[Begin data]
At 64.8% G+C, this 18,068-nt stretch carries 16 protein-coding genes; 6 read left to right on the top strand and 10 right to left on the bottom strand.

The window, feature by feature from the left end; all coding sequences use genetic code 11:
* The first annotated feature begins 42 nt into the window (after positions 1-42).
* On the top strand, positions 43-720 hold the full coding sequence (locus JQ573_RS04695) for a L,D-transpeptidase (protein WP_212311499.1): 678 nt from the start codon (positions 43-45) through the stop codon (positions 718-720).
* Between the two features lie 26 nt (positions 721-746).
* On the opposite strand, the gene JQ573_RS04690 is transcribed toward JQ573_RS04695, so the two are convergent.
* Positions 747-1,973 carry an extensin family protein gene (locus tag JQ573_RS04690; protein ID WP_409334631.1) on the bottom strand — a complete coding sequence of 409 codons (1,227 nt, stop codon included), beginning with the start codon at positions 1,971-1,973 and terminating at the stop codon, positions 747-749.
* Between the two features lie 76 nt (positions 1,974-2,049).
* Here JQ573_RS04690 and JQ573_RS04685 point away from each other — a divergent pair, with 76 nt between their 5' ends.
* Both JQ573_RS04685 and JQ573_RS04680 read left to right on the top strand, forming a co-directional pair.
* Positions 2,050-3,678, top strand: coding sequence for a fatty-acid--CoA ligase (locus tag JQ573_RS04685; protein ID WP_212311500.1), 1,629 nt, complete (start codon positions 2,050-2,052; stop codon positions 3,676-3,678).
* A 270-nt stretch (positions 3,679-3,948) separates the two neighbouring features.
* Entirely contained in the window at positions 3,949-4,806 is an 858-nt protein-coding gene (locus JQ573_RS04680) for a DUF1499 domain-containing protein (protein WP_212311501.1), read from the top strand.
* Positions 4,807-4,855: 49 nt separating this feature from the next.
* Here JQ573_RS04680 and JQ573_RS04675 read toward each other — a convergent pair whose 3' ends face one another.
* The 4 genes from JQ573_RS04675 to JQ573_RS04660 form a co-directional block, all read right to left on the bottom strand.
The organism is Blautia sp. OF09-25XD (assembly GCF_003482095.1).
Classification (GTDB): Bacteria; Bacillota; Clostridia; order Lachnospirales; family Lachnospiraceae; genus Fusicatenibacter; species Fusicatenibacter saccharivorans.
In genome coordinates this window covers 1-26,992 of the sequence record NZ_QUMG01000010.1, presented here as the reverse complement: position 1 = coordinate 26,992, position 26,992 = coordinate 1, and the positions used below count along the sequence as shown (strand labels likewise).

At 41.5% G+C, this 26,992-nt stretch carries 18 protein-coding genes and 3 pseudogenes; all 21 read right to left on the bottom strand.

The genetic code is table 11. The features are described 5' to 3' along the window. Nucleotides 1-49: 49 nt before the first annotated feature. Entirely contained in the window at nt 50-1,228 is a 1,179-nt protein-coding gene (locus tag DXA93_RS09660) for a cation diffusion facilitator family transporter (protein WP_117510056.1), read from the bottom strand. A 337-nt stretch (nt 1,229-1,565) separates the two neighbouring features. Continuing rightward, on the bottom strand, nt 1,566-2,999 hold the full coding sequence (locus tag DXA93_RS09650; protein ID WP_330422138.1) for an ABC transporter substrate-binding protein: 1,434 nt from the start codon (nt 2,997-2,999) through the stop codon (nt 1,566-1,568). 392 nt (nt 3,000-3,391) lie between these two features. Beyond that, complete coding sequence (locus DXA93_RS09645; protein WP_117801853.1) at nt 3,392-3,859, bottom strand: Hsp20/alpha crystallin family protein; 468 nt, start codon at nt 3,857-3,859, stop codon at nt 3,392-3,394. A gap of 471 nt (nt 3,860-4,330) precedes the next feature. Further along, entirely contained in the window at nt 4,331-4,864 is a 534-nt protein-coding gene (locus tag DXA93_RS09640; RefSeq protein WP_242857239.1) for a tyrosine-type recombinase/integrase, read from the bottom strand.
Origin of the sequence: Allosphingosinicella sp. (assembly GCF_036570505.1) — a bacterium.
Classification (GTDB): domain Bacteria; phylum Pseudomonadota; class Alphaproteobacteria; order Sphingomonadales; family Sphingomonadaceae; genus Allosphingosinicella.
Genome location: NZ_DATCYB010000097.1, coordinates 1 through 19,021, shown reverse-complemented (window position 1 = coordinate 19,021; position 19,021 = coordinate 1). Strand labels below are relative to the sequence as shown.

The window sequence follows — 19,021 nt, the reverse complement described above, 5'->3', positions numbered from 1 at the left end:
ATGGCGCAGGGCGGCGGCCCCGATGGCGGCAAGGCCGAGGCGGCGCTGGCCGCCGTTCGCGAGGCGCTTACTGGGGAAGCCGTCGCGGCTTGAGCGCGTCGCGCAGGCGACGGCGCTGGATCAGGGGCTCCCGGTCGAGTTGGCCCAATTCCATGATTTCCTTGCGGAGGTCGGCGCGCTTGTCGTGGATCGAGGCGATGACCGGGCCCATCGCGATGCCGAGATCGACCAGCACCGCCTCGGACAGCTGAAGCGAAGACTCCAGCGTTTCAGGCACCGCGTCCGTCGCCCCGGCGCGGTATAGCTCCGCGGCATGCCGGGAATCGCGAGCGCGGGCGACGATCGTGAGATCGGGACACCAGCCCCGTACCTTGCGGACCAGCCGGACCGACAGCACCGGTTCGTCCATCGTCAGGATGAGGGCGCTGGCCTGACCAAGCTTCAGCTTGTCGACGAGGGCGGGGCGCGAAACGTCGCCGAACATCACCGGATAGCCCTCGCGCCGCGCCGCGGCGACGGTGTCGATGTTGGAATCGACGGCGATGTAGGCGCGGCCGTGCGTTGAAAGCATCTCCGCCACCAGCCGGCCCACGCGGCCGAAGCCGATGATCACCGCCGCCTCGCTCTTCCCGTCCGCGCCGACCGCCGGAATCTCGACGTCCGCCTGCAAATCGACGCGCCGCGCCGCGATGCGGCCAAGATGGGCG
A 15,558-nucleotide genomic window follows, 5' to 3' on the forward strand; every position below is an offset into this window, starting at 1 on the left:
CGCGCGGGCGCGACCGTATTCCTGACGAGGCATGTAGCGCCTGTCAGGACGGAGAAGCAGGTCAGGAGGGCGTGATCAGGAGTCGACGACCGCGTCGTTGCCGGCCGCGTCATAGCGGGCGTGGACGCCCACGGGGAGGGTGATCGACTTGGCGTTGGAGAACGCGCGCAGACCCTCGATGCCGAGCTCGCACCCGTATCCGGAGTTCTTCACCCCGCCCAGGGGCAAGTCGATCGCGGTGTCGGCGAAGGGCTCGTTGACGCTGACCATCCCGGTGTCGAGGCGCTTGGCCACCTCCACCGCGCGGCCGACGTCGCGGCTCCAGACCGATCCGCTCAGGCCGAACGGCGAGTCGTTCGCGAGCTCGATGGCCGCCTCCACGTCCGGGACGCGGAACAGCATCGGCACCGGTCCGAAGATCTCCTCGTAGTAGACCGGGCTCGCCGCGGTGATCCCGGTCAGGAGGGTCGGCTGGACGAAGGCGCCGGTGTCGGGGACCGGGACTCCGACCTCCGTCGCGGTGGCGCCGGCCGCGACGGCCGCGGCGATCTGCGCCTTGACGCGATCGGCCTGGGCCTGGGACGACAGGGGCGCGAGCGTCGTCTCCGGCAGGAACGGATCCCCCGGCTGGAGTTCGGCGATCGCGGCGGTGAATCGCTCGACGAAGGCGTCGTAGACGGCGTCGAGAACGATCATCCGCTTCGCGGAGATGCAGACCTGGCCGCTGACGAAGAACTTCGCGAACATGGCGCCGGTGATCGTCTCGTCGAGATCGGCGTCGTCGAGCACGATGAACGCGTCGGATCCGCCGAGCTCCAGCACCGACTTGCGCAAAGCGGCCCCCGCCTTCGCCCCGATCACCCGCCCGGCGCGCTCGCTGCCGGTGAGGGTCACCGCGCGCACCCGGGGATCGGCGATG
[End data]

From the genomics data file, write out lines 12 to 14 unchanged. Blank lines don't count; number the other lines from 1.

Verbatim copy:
* A 270-nt stretch (positions 3,679-3,948) separates the two neighbouring features.
* Entirely contained in the window at positions 3,949-4,806 is an 858-nt protein-coding gene (locus JQ573_RS04680) for a DUF1499 domain-containing protein (protein WP_212311501.1), read from the top strand.
* Positions 4,807-4,855: 49 nt separating this feature from the next.